A recent case from the Ontario Superior Court of Justice raises some important questions about the interplay between estates law and insurance law. In Papasotiriou v Manufacturer’s Insurance Co[i], the named beneficiary of a life insurance policy could be disqualified on public policy grounds because he was the one responsible for the death of the owner of the policy. There is a long line of cases from the Supreme Court and Ontario Court of Appeal that clearly states that a person cannot profit from their crime. This means that the murderer cannot collect on the life insurance policy. In this case the named beneficiary was arrested for the murder but not yet convicted. The estate took the position that, if he is convicted and subsequently disqualified, the life insurance policy should be paid out to the estate.

Master Dash heard the case which involved a number of distinct legal issues. Firstly, the relatives of the deceased wanted to intervene in the alleged murder’s action against the insurance company. The accused murderer was trying to collect before the final verdict in the criminal case was announced and the family want to stop that from happening. Secondly, Master Dash granted the insurance company’s request to have the money in the policy paid into the court. This allowed the insurance company to move on from this policy and the court to stop proceedings until after the criminal case finishes. Finally, Master Dash made a distinction in insurance policies taken out by a beneficiary and those taken out by the deceased. If the ‘owner’ of the policy was deceased and the named beneficiary is disqualified, then the insurance company must pay out to the deceased’s estate. If the policy is ‘owned’ by the disqualified beneficiary, then the insurance company is not required to pay out.

This case illustrates how an estate can collect on a term life insurance policy that would have otherwise been disqualified because of the illegal actions of the beneficiary. The court is very clear that criminals cannot profit from their crime. Equally, this decision sends the message that the proceeds of an insurance policy can be payable to the deceased’s estate even when it is not the named beneficiary in the policy. This creates a distinction between policies taken out by the deceased and policies taken out by the alleged criminal.

This is a rare form of estate litigation but it does raise interesting challenges to basic principles. If you have an estates problem, contact the lawyers at Dale Streiman Law LLP. They have over thirty years of experience in estate matters, including a wealth of expertise in estate litigation.



[i] Papasotiriou v Manufacturer’s Insurance Co, 2012 ONSC 6473 available at http://www.canlii.org/en/on/onsc/doc/2012/2012onsc6473/2012onsc6473.html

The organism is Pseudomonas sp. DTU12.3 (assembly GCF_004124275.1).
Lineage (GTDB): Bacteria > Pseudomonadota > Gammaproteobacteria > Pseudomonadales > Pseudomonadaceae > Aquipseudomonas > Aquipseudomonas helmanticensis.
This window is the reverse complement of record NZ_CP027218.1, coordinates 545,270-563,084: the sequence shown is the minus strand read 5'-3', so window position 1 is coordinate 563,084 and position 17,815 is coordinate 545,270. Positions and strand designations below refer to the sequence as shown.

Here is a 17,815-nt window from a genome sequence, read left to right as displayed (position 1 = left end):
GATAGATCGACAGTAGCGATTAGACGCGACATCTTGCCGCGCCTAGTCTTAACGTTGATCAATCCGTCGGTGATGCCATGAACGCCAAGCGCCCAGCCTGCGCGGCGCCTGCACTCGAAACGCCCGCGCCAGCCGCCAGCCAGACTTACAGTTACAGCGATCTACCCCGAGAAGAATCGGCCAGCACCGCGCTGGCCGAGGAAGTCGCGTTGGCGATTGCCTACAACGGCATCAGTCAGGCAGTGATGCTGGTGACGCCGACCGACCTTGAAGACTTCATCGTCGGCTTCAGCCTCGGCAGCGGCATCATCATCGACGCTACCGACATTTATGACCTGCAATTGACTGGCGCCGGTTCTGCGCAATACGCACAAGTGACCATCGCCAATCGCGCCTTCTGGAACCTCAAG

Wills and Power of Attorney

Date: 07 Mar, 2014

The following summary is for information purposes and very important to all Ontario residents, for Simple Wills and Powers of Attorney for Personal Care/Health and for Property are required in Ontario and if you fail to have such documents prepared, then it is a most costly exercise to have your property and/or estate left and administered by spouse or family members.

For example, a Last Will and Testament is prepared in the event of death of the person executing the will, i.e. the testator; in such a Will, the testator would name his or her spouse or family member, one or two persons to act as the Estate Trustee/Executor to manage the estate and distribute the assets of the Testator after his or her death. You may wish to name an alternative person if the first named Estate Trustee/Executor cannot act or predeceases you. Normally after payment of debts and funeral expenses, then a bequest is left of all the property of the Testator i.e. the residue of the estate after payment of debts, funeral expenses and no need to list the type of property either real estate or investments, furnishings etc. Such residue of the Testator is then left/bequeathed to his or her spouse, then if the spouse did not survive, or predeceased the Testator would normally leave the residue of the estate to the children referred to as issue per stirpes, meaning that the children if underage would be left the property, and an age of responsibility when such children should receive their share of the Testator’s estate is then inserted, such as l8, 2l, 23, 25 years or other age. The Estate Trustee is authorized to hold that child’s share and invest such proceeds and use it for the care, maintenance, education/tuition of the child, and then when the child reaches the age as selected by the parent, the child would get the monies remaining in trust. If such child predeceased the parent, the “per stirpes” expression would apply and if for example there were 3 children, one died and left 2 children, i.e. grandchildren, such grandchildren would get their father/mother’s share of the grandparent’s estate being l/3rd share and other 2 children would get their l/3rd share each. There are other clauses, such as appointment of guardian to get custody and raise children under the age of majority, common accident clause if no one survived, a Family Law Act clause so that if one of the children received share in their parent’s estate, this share or bequest would not be shared with their spouse or claimed as a Family Asset under the Family Law Act of Ontario.